A year after the attacks on the World Trade Center on Sept. 11, 2001, New York City firefighter Jim Carney presented his pastor with a gift.
“It’s a heavy, steel cross about 18 inches high, fashioned from a beam belonging to Tower One of the World Trade Center,” said Timothy J. Kennedy, pastor of Grace Lutheran Church, an ELCA congregation in Yorktown Heights, N.Y.
Jim received the cross as a gift from another firefighter, who crafted it from some of the wreckage at Ground Zero. Both men had been part of the clean-up efforts.
But Jim didn’t keep the cross for himself.
“He gave the cross to me as a personal gift and asked me to do with it whatever I wish,” says Timothy.
Timothy hung the cross in his home, where it remained until three weeks before the 10th anniversary of the Sept. 11 terrorist attacks. That’s when he decided to present it to the congregation as a gift.
Too heavy to bear
Initially Timothy thought it would make for a lovely processional cross, “but it’s too heavy. So I went into my garage and found some wood. In a couple of hours, I crafted two tall beams that would invoke the Twin Towers.” He positioned the steel cross in between the beams.
“From my own humility, it came out pretty nicely,” says Timothy.
The cross was dedicated to the congregation during their Sept. 11, 2011, Sunday morning worship services. While Timothy knew the cross would be warmly accepted, he didn’t anticipate the level of emotional response.
As members approached the altar to receive Holy Communion, they spontaneously laid their hands on the cross, which stood at the foot of the altar.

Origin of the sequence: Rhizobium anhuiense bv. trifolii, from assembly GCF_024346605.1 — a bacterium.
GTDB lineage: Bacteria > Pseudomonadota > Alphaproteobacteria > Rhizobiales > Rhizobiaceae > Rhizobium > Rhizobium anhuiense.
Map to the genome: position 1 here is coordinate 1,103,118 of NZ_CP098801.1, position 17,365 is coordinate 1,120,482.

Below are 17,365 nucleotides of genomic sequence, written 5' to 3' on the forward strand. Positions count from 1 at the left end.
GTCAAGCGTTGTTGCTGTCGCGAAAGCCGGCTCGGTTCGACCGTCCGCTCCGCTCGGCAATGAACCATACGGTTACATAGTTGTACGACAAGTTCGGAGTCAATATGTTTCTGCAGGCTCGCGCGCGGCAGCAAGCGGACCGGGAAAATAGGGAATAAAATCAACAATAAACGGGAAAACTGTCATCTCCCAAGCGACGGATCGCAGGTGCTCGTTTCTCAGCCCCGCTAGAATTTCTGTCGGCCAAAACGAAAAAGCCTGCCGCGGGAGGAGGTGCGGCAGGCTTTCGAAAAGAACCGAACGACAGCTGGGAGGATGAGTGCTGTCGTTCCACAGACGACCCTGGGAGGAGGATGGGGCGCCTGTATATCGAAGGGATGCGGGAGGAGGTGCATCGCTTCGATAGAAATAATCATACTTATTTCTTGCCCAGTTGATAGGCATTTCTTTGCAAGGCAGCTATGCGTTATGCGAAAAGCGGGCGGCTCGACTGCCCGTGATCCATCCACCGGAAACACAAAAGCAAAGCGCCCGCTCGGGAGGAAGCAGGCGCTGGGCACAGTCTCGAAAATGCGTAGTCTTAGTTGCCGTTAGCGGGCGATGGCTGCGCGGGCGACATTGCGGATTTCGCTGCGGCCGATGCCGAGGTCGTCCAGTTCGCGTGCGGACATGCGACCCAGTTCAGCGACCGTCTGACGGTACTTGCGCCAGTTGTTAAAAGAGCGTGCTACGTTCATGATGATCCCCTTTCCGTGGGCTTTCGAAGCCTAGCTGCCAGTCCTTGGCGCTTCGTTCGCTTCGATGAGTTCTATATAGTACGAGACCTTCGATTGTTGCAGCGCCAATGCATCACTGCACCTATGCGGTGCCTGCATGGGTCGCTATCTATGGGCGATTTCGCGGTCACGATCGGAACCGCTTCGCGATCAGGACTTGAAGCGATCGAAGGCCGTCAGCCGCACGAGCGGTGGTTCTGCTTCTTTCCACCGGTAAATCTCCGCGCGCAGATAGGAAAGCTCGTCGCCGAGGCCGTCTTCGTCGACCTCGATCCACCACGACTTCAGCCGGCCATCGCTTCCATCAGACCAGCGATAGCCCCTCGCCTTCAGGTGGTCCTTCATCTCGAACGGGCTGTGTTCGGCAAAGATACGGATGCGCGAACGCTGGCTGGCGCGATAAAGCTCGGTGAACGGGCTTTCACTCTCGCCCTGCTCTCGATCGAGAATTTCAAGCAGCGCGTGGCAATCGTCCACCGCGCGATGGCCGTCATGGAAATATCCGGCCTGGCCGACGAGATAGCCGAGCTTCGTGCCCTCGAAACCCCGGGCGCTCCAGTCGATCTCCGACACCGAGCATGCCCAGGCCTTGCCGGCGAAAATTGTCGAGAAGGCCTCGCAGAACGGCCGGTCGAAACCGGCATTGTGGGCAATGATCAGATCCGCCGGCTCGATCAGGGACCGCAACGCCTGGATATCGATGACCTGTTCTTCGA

“It was pretty moving,” says Timothy. “Many of our members were on duty the day of the attacks and, thank God, none of them were injured. But their colleagues were. One firefighter from our congregation intimately knew 37 first-responders that were killed that day.”
While the cross serves as a symbol of death and defeat, it is also a symbol of victory and redemption, of forgiveness and love, says Timothy. But forgiveness is difficult.
“Wounds are still very deep among our congregation’s firefighters, police officers and others who lost colleagues, family and friends,” he says. “And in addition to that grief, there are ongoing health concerns among our members who worked at Ground Zero.”
But love is a powerful message, says Timothy. Along with the dedication of the cross and commemoration of the anniversary, it was also Rally Day at Grace Lutheran Church.
“There was a little concern among us about the propriety of having Rally Day on Sept. 11,” he says. “I think the consensus is that while we can’t undo the past, we can commemorate. But it is in Sunday school where our children are taught love. We can share the message that we can move forward and that God will have the last word,” he says, “but we must also teach our children about love.”